Wandering and errancy, there is nothing to pin down, there is no original meaning to find. The gap is to be lived with because the gap is integral to meaning. It does not come before meaning as with some theories, it is simply always there. That is the point I wish to make in this little picture.

In this space (which I consider a kind of chiasmic crossing, which is the gap between horizons for Iser and Gadamer), Iser postulates that the ‘act’ of meaning takes place. Paul H. Fry has an arresting image to explain this, with the spark-plug which cannot function without the gap to traverse. The gap is not an impasse of permanent parabasis (which the deconstructionists turn into a sacred term, a fetish). The gap is the call to duty to communicate, and the call to duty to theorize and discuss this gap. The point is that meaning happens “in spite of” everything that stand in its way. Fry escapes the temptation to which Iser succumbs, namely the hypostatization of deviation. Fry, by having recourse to a metaphor, enacts the way out of the chiasmic crossing. We could describe it literally, as do the deconstructionists, but by simply describing, and by avoiding the literary truth of metaphors we are separated from its power, power which we can use. This is the value of Fry’s outline. It is descriptive as a schematic, but it runs builds the model and runs the current of metaphor through the thing, making it alive.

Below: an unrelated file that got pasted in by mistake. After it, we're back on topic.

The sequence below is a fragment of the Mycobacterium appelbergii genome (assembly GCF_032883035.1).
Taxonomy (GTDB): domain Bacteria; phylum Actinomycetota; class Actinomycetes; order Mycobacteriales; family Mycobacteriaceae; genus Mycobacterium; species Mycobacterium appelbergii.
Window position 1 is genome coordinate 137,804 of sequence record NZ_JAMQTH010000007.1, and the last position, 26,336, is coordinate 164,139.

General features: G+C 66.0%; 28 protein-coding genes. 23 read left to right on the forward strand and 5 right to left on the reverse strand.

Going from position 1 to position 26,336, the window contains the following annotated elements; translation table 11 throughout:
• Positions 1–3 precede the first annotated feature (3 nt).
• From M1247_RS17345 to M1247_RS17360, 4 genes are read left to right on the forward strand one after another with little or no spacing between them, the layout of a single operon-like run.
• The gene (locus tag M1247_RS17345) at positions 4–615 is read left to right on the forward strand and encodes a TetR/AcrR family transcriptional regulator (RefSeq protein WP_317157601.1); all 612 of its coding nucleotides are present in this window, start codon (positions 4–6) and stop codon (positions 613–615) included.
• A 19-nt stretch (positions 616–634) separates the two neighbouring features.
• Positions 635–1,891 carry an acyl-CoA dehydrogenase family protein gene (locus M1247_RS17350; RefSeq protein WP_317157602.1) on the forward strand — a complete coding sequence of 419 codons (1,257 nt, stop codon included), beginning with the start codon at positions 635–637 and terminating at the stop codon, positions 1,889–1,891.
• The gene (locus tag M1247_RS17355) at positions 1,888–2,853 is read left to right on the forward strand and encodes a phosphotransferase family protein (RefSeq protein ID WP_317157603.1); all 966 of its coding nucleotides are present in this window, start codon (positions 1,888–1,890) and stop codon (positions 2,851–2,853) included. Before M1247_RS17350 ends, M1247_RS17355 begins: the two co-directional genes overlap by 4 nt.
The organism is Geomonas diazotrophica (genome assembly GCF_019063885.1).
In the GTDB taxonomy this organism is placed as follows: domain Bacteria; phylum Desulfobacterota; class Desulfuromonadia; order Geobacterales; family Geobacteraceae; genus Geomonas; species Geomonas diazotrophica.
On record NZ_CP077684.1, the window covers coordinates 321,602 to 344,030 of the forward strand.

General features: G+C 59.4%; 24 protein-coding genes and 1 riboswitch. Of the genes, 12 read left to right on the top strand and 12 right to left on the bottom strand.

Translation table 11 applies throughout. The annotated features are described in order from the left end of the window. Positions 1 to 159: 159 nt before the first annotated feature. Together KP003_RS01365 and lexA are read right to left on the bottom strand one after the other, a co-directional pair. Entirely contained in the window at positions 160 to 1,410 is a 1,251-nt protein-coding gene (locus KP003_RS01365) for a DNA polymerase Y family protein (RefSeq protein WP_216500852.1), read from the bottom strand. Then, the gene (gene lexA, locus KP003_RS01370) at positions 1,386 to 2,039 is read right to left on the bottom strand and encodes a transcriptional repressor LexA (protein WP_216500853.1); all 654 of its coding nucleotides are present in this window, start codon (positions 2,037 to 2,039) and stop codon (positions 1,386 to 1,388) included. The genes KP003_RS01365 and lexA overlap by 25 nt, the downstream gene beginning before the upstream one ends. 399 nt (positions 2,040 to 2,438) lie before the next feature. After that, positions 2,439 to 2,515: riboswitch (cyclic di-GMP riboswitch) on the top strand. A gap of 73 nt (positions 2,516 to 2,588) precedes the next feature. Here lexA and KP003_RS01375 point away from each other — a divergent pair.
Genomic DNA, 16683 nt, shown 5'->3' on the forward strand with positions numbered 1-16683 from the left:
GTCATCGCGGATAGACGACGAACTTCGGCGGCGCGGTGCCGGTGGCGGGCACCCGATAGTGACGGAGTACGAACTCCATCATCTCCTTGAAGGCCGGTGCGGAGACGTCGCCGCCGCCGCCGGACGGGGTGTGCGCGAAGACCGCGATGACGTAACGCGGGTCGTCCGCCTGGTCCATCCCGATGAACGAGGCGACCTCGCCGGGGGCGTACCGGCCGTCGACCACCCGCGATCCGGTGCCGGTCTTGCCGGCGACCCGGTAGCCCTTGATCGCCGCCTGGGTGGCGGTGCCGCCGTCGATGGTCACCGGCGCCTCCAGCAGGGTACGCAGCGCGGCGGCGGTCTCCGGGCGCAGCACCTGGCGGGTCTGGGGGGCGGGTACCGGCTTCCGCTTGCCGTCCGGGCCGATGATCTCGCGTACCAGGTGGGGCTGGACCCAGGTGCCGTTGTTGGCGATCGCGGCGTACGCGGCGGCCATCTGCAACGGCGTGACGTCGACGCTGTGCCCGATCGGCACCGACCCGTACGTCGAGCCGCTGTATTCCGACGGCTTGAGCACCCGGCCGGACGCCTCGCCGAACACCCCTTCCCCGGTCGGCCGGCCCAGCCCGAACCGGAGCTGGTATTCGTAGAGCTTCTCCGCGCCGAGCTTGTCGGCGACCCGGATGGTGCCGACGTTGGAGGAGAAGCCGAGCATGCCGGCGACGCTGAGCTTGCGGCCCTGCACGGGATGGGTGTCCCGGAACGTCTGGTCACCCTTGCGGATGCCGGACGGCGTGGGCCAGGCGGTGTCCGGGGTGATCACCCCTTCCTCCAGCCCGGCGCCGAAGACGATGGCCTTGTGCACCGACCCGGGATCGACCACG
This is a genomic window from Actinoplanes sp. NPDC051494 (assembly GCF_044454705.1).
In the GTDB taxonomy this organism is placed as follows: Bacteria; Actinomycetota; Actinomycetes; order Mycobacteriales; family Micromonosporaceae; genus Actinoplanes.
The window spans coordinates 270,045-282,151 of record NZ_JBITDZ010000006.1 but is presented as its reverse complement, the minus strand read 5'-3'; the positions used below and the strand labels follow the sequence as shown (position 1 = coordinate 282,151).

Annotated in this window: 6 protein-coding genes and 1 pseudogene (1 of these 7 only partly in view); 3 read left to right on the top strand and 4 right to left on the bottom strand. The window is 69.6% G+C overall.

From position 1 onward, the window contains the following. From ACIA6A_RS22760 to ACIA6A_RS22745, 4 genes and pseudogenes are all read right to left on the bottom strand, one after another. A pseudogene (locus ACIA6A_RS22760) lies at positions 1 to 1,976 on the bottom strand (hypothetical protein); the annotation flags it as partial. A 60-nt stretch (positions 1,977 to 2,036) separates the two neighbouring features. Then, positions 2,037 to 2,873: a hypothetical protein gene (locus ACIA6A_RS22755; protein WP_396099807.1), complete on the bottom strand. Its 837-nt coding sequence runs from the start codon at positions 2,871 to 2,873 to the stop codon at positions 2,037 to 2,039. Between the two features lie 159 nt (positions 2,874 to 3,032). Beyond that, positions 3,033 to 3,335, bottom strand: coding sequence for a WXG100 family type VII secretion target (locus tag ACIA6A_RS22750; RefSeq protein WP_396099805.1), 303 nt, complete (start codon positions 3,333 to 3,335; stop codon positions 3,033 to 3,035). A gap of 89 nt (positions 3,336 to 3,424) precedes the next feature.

Enhanced by Zemanta

Philosophy of technology notes: 3

Consider technology as a nexus of problems of solutions. I want to suggest that philosophy of technology then would be more concerned with the form of the solution rather than the content or the actual materials used; how rather than what.